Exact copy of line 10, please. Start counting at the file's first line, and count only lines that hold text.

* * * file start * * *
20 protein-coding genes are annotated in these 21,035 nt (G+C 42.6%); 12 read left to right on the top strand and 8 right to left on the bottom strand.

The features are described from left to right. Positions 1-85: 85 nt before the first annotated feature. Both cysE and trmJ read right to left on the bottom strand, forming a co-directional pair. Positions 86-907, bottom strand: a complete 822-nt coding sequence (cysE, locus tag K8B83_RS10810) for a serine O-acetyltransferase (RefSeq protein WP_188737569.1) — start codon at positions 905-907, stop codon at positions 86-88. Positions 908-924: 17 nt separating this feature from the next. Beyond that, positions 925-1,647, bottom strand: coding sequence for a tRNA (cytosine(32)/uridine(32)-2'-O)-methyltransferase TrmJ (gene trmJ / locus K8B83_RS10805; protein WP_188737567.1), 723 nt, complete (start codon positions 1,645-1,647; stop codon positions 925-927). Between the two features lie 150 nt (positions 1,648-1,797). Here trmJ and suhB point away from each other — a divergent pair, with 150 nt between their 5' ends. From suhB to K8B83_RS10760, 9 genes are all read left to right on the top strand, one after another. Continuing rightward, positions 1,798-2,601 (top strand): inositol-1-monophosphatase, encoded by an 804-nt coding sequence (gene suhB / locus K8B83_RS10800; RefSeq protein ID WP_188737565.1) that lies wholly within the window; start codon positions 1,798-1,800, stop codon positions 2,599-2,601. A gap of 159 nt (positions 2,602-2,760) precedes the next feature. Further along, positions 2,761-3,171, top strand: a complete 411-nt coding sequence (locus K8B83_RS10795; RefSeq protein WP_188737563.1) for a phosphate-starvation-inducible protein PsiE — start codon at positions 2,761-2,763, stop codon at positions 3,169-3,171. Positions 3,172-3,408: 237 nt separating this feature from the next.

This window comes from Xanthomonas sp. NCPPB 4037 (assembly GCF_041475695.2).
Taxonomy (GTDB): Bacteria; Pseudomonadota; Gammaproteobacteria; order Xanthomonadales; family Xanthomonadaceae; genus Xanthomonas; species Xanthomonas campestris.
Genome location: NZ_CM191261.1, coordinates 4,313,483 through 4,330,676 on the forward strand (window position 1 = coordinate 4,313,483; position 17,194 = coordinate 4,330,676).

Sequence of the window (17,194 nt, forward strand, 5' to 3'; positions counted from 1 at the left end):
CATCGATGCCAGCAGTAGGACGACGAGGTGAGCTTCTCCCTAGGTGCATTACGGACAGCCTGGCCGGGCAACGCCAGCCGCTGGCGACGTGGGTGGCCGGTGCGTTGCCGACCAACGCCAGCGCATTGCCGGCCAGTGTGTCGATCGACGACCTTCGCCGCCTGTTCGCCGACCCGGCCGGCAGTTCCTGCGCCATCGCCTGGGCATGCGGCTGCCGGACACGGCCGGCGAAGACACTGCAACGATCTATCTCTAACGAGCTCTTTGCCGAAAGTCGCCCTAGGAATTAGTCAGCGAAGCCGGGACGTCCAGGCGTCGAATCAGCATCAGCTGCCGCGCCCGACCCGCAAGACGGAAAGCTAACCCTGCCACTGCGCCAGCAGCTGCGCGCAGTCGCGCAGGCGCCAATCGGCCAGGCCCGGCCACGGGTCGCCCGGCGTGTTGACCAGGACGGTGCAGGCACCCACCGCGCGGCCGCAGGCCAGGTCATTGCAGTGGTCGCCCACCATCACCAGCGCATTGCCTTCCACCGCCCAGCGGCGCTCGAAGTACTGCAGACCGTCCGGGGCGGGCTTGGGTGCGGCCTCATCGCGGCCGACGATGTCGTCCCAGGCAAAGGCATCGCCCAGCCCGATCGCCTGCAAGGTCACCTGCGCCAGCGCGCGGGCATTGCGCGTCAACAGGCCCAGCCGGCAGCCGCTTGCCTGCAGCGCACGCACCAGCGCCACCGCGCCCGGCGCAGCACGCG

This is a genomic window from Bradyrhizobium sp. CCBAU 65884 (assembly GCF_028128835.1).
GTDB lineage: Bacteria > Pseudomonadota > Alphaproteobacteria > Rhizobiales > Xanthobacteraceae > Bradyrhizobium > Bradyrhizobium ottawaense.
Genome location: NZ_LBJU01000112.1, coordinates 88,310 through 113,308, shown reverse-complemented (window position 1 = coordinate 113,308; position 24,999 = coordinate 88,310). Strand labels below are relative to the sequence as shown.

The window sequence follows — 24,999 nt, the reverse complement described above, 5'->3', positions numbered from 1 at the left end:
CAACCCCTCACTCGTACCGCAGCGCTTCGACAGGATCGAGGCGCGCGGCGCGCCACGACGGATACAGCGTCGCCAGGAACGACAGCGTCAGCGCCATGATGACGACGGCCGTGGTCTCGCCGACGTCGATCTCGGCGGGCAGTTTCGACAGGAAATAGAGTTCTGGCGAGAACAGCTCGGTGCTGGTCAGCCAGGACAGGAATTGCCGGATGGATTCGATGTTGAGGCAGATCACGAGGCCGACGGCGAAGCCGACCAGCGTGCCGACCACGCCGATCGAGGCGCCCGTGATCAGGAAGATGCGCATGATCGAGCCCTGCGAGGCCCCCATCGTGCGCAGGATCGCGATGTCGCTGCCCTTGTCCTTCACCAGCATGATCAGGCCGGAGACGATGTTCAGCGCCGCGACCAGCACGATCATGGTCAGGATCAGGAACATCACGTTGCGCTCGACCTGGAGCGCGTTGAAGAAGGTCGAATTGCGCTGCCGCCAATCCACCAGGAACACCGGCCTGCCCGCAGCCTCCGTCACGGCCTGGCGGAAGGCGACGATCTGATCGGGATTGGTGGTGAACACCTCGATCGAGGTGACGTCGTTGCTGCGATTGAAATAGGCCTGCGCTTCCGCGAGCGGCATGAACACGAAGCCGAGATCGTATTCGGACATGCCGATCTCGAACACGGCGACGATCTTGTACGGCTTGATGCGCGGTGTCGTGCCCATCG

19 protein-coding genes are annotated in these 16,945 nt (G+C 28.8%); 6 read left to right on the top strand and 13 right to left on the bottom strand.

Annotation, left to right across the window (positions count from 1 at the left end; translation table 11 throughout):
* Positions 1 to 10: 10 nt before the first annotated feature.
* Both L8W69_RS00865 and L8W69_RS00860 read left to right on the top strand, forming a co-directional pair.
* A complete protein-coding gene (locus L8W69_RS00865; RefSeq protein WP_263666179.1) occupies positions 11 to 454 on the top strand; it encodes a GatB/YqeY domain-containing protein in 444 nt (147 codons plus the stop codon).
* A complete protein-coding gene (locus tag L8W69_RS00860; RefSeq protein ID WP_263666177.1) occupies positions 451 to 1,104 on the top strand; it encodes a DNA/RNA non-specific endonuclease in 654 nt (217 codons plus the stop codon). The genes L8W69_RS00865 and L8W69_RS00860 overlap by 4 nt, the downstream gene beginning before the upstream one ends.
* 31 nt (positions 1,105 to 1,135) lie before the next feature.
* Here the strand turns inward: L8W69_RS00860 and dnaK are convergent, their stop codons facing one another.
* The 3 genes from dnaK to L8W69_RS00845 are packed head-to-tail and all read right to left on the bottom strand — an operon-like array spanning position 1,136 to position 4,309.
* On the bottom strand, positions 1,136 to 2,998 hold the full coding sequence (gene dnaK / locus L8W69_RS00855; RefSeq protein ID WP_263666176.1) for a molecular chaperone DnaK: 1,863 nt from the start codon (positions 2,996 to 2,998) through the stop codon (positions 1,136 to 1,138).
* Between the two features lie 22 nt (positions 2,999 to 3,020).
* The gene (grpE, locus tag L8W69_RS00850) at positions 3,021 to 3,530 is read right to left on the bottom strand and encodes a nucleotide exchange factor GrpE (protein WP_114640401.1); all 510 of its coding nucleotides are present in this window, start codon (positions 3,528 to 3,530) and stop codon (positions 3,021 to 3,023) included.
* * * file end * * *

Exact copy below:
Genome location: NZ_LBJU01000112.1, coordinates 88,310 through 113,308, shown reverse-complemented (window position 1 = coordinate 113,308; position 24,999 = coordinate 88,310). Strand labels below are relative to the sequence as shown.